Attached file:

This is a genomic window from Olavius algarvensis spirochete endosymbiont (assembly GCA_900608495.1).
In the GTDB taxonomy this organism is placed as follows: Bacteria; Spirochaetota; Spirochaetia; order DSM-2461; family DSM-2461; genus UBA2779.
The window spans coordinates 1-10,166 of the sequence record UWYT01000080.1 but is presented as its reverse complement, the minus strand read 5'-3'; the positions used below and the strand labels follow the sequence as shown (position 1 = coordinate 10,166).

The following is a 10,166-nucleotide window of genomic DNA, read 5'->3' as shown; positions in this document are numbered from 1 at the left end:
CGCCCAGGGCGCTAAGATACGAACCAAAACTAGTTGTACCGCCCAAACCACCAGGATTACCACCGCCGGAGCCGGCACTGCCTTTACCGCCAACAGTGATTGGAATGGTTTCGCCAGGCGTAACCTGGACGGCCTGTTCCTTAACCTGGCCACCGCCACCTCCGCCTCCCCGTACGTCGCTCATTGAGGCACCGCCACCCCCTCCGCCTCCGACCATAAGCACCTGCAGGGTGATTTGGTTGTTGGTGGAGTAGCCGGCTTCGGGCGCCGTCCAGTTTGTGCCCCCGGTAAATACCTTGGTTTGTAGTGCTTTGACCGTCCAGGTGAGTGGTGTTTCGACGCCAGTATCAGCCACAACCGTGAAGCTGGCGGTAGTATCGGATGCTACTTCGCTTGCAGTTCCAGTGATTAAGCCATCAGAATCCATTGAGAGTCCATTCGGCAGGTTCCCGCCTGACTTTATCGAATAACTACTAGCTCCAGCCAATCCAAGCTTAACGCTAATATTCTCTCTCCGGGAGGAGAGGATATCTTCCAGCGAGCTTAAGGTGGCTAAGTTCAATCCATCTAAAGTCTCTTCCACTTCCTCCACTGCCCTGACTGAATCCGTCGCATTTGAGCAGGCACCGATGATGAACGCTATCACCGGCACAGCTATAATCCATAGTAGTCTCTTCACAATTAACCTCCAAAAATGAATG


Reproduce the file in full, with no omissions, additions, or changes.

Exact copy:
This is a genomic window from Olavius algarvensis spirochete endosymbiont (assembly GCA_900608495.1).
In the GTDB taxonomy this organism is placed as follows: Bacteria; Spirochaetota; Spirochaetia; order DSM-2461; family DSM-2461; genus UBA2779.
The window spans coordinates 1-10,166 of the sequence record UWYT01000080.1 but is presented as its reverse complement, the minus strand read 5'-3'; the positions used below and the strand labels follow the sequence as shown (position 1 = coordinate 10,166).

The following is a 10,166-nucleotide window of genomic DNA, read 5'->3' as shown; positions in this document are numbered from 1 at the left end:
CGCCCAGGGCGCTAAGATACGAACCAAAACTAGTTGTACCGCCCAAACCACCAGGATTACCACCGCCGGAGCCGGCACTGCCTTTACCGCCAACAGTGATTGGAATGGTTTCGCCAGGCGTAACCTGGACGGCCTGTTCCTTAACCTGGCCACCGCCACCTCCGCCTCCCCGTACGTCGCTCATTGAGGCACCGCCACCCCCTCCGCCTCCGACCATAAGCACCTGCAGGGTGATTTGGTTGTTGGTGGAGTAGCCGGCTTCGGGCGCCGTCCAGTTTGTGCCCCCGGTAAATACCTTGGTTTGTAGTGCTTTGACCGTCCAGGTGAGTGGTGTTTCGACGCCAGTATCAGCCACAACCGTGAAGCTGGCGGTAGTATCGGATGCTACTTCGCTTGCAGTTCCAGTGATTAAGCCATCAGAATCCATTGAGAGTCCATTCGGCAGGTTCCCGCCTGACTTTATCGAATAACTACTAGCTCCAGCCAATCCAAGCTTAACGCTAATATTCTCTCTCCGGGAGGAGAGGATATCTTCCAGCGAGCTTAAGGTGGCTAAGTTCAATCCATCTAAAGTCTCTTCCACTTCCTCCACTGCCCTGACTGAATCCGTCGCATTTGAGCAGGCACCGATGATGAACGCTATCACCGGCACAGCTATAATCCATAGTAGTCTCTTCACAATTAACCTCCAAAAATGAATG